• M. Kangur Tallinn University


greenwashing, sustainability, environmental health


Background: As the ecological challenges develop and deepen, the environmental change topics have become increasingly more relevant to people. Several studies have shown that the Millennials and generations after that have significantly changed understanding of economy, work life and personal values. Economical models that restore ecosystems, fair trade and socially responsible entrepreneurship are growing trends and this is not a choice anymore, but a strategic necessity. However, in the case of these developments, one must be aware of the malpractices and we must talk about greenwashing

Aim: Greenwashing is presentation of one’s environmentally harmful actions as positive ones. In the case of greenwashing, it can be seen as  three different categories.  The aim is to stop and prevent greenwashing happen.

Methods: Data analysis

Results: Firstly, the greenwashing can occur out of unawareness. We have many examples from the history where some technologies, such as using pesticides in the agriculture, have been perceived as unharmful due to the lack of knowledge. As the knowledge develops, the behaviour has been corrected. The second category is claiming to the clients that the product is environmentally friendly when in fact it does not differ from the other similar products, but no direct harm to the environment is done. The third category is the foulest way of misleading – it occurs when the provider of the product or service claims that it is environmentally friendly but is very well aware that it is actually harmful to the environment.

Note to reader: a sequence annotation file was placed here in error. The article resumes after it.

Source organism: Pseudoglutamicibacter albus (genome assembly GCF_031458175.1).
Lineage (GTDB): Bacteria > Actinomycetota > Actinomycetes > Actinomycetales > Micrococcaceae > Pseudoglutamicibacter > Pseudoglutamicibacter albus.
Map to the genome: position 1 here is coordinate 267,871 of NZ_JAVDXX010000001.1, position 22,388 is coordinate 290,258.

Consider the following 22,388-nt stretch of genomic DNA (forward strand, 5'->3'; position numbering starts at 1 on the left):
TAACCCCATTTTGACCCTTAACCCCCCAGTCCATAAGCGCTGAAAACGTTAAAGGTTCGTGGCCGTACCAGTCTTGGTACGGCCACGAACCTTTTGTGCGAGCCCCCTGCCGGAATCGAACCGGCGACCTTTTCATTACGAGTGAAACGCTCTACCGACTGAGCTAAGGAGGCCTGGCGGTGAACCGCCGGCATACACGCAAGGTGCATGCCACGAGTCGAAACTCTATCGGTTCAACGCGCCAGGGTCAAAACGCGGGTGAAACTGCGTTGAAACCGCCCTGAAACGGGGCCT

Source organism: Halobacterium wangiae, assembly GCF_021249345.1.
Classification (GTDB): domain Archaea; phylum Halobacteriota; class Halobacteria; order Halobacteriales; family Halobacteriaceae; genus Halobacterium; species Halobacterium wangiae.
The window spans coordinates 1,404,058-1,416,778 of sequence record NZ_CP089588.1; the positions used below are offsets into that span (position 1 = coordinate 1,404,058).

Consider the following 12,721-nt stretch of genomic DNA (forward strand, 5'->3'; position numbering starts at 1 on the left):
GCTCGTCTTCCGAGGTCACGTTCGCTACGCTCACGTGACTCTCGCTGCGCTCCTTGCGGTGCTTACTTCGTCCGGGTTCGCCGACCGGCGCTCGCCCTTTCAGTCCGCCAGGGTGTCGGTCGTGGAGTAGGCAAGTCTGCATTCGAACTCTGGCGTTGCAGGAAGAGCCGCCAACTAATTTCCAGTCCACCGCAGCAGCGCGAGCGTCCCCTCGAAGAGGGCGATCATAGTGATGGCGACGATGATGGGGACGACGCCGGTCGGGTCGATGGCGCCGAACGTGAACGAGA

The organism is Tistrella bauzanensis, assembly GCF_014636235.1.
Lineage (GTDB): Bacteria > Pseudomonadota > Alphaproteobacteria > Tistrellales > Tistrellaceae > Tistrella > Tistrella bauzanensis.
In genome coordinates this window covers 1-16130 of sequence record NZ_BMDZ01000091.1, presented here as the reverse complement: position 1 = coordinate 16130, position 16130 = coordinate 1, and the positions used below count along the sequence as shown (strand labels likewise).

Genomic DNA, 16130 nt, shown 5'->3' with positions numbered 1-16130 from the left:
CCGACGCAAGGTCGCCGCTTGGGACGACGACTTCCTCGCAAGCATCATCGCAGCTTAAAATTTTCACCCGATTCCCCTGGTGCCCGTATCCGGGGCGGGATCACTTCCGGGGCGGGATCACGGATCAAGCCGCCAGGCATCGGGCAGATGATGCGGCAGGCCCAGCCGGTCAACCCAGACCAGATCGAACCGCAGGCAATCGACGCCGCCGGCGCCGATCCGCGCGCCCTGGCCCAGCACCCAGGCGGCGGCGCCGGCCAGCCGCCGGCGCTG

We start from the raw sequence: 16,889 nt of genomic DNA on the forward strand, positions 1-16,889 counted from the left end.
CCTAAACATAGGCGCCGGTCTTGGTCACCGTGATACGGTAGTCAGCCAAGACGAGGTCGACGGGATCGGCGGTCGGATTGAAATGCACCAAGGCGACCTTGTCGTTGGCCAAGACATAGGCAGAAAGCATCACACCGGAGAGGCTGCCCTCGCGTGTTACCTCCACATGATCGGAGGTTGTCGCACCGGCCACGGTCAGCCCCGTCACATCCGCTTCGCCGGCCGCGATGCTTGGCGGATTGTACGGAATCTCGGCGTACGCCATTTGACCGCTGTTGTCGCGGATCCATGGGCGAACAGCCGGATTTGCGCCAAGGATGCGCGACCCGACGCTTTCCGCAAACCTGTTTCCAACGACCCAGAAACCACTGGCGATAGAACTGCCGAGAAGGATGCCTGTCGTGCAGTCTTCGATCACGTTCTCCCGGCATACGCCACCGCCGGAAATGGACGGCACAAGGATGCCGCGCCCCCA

Conclusion(s): It is necessary for the consumers, regulators and legislators to take different steps to prevent the greenwashing from happening.


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